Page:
The 2017 season has been one of many surprises, both good and bad. The Nationals have been absolutely decimated by injuries, but a few not-so-big names have stepped ably into their place. At 73-47, the Nationals are on a 99-win pace and hold a comfortable 14-game division lead. But if they hadn’t had their major injuries, would they be on a 106-win pace? Or if their bench hadn’t stepped up, would they be on their way to 87 wins? Let’s break down all these surprises and see if we can’t figure out the impact they’ve had on this team.
The list of major injuries is long, but it starts with Adam Eaton. Acquired in the offseason for a king’s ransom of pitchers, Eaton lived up to his price tag in April, slashing .297/.393/.462 over 23 games before tearing his ACL. FanGraphs rated him as a six-win player in 2016, albeit on the strength of some unbelievable (and perhaps unsustainable) corner outfield defense. But on the year, Nationals CFs have posted a 104 wRC+ and 1.2 runs saved on defense. While Eaton has a 125 wRC+, he was meaningfully below average in center. Having him around probably makes the Nationals about one win better for a full season.
Next up is Trea Turner. Despite not quite hitting like his absurd 2016 self, Turner was on pace to be a four- or five-win player (per FanGraphs) thanks to his sublime baserunning and very good defense at shortstop. But an errant Pedro Strop fastball fractured his wrist on June 29th, sending him down for coming on two months now. But Wilmer Difo has been fine at the plate and better in the field, making Turner’s absence a wash.
Jayson Werth was expected to only miss a few days when he fouled a ball off his foot on June 3rd, but he has been out nearly 80 days as of today. He was his usual self before the injury: Productive on offense, especially when it comes to getting on base, but defensively lackluster. There has been a rotating door in his absence: Behind Werth’s 185 plate appearances, five players have registered between 40 and 100 plate appearances in left. Collectively, they (Werth included) have rated about a win below average. Since Werth had been on track to be a league-average starter, we’ll say that’s another lost win.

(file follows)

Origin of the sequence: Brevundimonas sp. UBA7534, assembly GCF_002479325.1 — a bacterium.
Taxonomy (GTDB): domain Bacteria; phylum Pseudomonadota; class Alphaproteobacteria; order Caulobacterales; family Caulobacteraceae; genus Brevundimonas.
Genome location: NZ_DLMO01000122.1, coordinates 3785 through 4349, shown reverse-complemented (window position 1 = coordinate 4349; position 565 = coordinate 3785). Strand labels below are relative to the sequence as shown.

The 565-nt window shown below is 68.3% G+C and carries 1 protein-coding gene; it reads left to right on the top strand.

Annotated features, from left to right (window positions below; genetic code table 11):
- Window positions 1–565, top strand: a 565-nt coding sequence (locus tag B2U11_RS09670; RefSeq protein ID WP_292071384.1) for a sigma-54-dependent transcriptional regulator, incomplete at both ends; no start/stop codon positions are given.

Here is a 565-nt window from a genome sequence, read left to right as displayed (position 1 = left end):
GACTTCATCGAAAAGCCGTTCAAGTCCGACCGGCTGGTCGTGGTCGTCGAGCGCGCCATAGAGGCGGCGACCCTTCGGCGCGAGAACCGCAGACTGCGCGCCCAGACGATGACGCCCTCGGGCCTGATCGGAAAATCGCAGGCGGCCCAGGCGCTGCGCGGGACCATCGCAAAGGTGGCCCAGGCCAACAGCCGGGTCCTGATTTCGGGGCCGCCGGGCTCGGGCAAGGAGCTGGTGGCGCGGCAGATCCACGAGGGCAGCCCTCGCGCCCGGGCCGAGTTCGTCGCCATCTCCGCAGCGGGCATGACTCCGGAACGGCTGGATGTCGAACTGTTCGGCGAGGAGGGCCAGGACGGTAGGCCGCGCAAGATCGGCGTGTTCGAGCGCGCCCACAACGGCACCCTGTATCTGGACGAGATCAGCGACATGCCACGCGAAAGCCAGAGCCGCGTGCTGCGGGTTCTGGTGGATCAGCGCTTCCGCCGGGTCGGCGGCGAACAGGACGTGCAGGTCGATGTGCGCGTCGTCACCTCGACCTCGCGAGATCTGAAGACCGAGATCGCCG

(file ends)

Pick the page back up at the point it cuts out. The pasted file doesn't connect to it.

There have also been quite a few shorter-term or less impactful injuries, such as those suffered by Koda Glover, Stephen Strasburg, Joe Ross, and Michael Taylor. And that’s not even mentioning the effect of recent injuries to stars like Bryce Harper and Max Scherzer and other contributors like Ryan Madson, Enny Romero and Brian Goodwin. But since the Nationals have only lost two or three wins to injury based on our accounting above, can we really say they’ve been so unlucky?
So many players have stepped up massively to compensate for the injured. Difo has hit .344/.410/.467 since taking over as the starter at shortstop. Taylor put up a 107 wRC+ taking over for Eaton, and Goodwin was above-average in center while Taylor was injured (before getting hurt himself, of course). Adam Lind has hit .304/.351/.497 while dabbling in left field for the first time since 2010. Matt Albers went from a Spring Training non-roster invitee to posting a 1.93 ERA and almost 10 strikeouts per nine innings. Even Edwin Jackson has posted a 2.92 ERA in 37 innings replacing Strasburg and Ross. While the impact of these players is hard to quantify, since they have no replacements to be compared to, it seems pretty fair to say the Nats would not have a 14-game division lead with the 2015 team’s bench.
Despite the absolute deluge of injuries they’ve endured, the Nationals have probably only been a little unlucky as far as player performance and heath. With Strasburg, Werth, and Turner set to return relatively soon, the Nats can breathe a sigh of relief as they enter September with a playoff spot all but assured and their top contributors returning to peak form. But if any of them experiences a setback, or if the injuries to Scherzer or Harper turn out worse than expected, then the Nats will have to hope for a bit more luck to get anywhere in the playoffs.Tags: Adam Eaton, Adam Lind, Brian Goodwin, Edwin Jackson, Jayson Werth, Matt Albers, Michael Taylor, Nationals, Nats, Trea Turner, Washington Nationals